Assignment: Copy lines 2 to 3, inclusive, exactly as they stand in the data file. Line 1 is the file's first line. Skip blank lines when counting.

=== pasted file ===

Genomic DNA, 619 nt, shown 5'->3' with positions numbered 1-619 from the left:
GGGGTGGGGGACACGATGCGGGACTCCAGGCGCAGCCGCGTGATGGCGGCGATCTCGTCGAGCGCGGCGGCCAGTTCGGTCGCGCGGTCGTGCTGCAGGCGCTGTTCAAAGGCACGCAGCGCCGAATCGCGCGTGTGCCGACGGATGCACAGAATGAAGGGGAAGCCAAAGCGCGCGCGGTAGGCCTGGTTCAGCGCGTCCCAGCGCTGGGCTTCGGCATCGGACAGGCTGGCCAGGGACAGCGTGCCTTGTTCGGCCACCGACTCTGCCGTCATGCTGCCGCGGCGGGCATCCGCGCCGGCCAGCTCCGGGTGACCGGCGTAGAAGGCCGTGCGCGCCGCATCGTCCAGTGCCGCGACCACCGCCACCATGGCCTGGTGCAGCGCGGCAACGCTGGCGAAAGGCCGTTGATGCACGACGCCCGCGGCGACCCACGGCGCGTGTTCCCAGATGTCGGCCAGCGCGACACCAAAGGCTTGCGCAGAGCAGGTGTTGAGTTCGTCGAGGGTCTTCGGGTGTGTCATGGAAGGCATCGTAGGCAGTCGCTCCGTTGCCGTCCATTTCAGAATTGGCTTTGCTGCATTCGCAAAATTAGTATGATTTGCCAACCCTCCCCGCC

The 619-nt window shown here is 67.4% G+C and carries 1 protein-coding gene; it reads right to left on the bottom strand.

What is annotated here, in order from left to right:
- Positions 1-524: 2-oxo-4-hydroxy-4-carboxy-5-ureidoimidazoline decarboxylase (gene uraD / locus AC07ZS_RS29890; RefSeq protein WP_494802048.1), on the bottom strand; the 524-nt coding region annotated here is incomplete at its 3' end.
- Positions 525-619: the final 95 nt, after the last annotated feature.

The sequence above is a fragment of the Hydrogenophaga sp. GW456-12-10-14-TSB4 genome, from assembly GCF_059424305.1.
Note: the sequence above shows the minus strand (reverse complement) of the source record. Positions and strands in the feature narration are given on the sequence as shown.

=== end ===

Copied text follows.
GGGGTGGGGGACACGATGCGGGACTCCAGGCGCAGCCGCGTGATGGCGGCGATCTCGTCGAGCGCGGCGGCCAGTTCGGTCGCGCGGTCGTGCTGCAGGCGCTGTTCAAAGGCACGCAGCGCCGAATCGCGCGTGTGCCGACGGATGCACAGAATGAAGGGGAAGCCAAAGCGCGCGCGGTAGGCCTGGTTCAGCGCGTCCCAGCGCTGGGCTTCGGCATCGGACAGGCTGGCCAGGGACAGCGTGCCTTGTTCGGCCACCGACTCTGCCGTCATGCTGCCGCGGCGGGCATCCGCGCCGGCCAGCTCCGGGTGACCGGCGTAGAAGGCCGTGCGCGCCGCATCGTCCAGTGCCGCGACCACCGCCACCATGGCCTGGTGCAGCGCGGCAACGCTGGCGAAAGGCCGTTGATGCACGACGCCCGCGGCGACCCACGGCGCGTGTTCCCAGATGTCGGCCAGCGCGACACCAAAGGCTTGCGCAGAGCAGGTGTTGAGTTCGTCGAGGGTCTTCGGGTGTGTCATGGAAGGCATCGTAGGCAGTCGCTCCGTTGCCGTCCATTTCAGAATTGGCTTTGCTGCATTCGCAAAATTAGTATGATTTGCCAACCCTCCCCGCC

The 619-nt window shown here is 67.4% G+C and carries 1 protein-coding gene; it reads right to left on the bottom strand.